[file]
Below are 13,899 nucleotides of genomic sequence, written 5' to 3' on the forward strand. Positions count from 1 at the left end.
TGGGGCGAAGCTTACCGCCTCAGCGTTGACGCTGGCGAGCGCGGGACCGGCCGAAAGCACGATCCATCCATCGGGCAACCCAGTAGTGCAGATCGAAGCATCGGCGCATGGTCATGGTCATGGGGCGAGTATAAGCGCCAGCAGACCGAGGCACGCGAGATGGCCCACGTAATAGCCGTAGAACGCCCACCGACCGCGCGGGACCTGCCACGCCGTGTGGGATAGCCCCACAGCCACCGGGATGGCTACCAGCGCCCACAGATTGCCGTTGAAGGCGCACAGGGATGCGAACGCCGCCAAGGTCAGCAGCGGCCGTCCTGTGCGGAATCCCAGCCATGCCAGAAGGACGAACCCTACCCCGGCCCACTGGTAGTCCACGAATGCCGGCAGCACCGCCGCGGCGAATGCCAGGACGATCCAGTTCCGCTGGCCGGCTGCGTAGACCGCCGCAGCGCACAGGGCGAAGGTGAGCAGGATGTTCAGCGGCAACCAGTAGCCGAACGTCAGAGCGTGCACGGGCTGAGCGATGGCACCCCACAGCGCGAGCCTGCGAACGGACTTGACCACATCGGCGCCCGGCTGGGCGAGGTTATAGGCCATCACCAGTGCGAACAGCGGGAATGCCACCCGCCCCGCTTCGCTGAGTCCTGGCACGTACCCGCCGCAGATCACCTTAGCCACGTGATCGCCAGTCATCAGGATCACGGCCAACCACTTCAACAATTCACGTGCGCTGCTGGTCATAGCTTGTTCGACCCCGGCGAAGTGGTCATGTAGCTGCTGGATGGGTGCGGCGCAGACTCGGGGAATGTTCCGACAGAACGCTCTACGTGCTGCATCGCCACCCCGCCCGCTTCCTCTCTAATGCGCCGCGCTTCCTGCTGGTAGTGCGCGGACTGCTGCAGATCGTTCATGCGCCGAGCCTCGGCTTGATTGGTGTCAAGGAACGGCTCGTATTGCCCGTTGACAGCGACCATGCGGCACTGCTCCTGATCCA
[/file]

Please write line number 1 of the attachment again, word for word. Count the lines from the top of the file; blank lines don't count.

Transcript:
Below are 13,899 nucleotides of genomic sequence, written 5' to 3' on the forward strand. Positions count from 1 at the left end.